When former Duke point guard Kyrie Irving was picked No. 1 overall by Cleveland last June, it helped his cause that he wasn't a small forward.
LeBron James made his Decision to head for Miami a year before, and in his rookie year, Irving was facing more than enough pressure without the burden of replacing The Departed One at the three position.
A year later, North Carolina's Harrison Barnes could wind up playing that role.
The Cavaliers are very high on the 20-year-old small forward and appear unlikely to let him slip past them at the No. 4 slot in the June 28 draft, according to sources. While this week's predraft combine in Chicago and subsequent team workouts could always change things, rival executives are planning for Barnes to be off the board by the time the fifth pick (Sacramento) rolls around.
"He's a pretty big deal to them," one such executive said.
Barnes, a skilled and versatile scorer and a capable defender, would be the sort of two-way threat that coach Byron Scott values. He averaged 17.1 points (on 44 percent shooting from the field and 35.8 percent from three-point range) and 5.2 rebounds as a sophomore, though he shot just 32.8 percent overall and 26 percent from beyond the arc while averaging 14 points in four games during the NCAA tournament. And considering he once announced his decision to attend North Carolina during a nationally televised segment on ESPN in which he picked between six suitors, maybe Barnes is destined for Cleveland.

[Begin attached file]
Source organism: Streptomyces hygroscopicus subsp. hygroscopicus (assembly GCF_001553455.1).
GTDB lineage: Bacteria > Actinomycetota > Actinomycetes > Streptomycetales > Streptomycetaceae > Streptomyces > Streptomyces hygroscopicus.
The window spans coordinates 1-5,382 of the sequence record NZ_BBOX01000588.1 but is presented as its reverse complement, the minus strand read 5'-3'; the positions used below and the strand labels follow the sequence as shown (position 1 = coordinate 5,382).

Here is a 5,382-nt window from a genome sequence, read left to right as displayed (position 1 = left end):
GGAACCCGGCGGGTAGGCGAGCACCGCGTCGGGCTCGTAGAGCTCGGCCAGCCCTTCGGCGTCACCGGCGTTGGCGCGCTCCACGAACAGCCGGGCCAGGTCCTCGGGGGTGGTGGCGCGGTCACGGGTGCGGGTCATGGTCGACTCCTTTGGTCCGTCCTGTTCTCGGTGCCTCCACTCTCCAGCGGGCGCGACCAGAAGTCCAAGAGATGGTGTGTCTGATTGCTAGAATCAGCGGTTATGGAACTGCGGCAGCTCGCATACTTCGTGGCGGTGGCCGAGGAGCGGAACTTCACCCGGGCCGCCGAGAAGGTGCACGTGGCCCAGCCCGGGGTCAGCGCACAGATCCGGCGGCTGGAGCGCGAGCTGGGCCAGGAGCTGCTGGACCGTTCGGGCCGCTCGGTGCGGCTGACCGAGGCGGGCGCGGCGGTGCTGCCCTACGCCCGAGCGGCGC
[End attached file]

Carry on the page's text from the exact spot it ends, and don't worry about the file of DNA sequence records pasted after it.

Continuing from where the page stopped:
If the Cavs did indeed take Barnes -- in SI.com's first mock draft, I had them selecting Florida shooting guard Bradley Beal -- it would make things very interesting for Sacramento at No. 5 (which was Barnes' landing spot in my initial first-round forecast). I'm told the Kings have a similarly high opinion of Beal, like most teams do, but they're also overloaded with expensive wing scorers in Marcus Thornton (three years and $24.4 million remaining), Tyreke Evans (extension talks possible this summer and $5.2 million left in final season of deal in 2012-13) and John Salmons (two seasons and $15.5 million to go).
Kansas forward Thomas Robinson could be a good fit alongside third-year center DeMarcus Cousins, but the buzz that Washington will take him at No. 3 remains strong (that is, of course, if Charlotte opts for Kentucky small forward Michael Kidd-Gilchrist at No. 2). It sounds as if the Kings like -- to varying degrees -- Barnes, North Carolina big men Tyler Zeller or John Henson, or even Kentucky forward Terrence Jones more than risky prospects such as Connecticut center Andre Drummond or Baylor forward Perry Jones III.
The chatter will grow louder this week, and I'll check back in from Chicago with the latest rumblings. Until then, here's the list of players participating in the combine.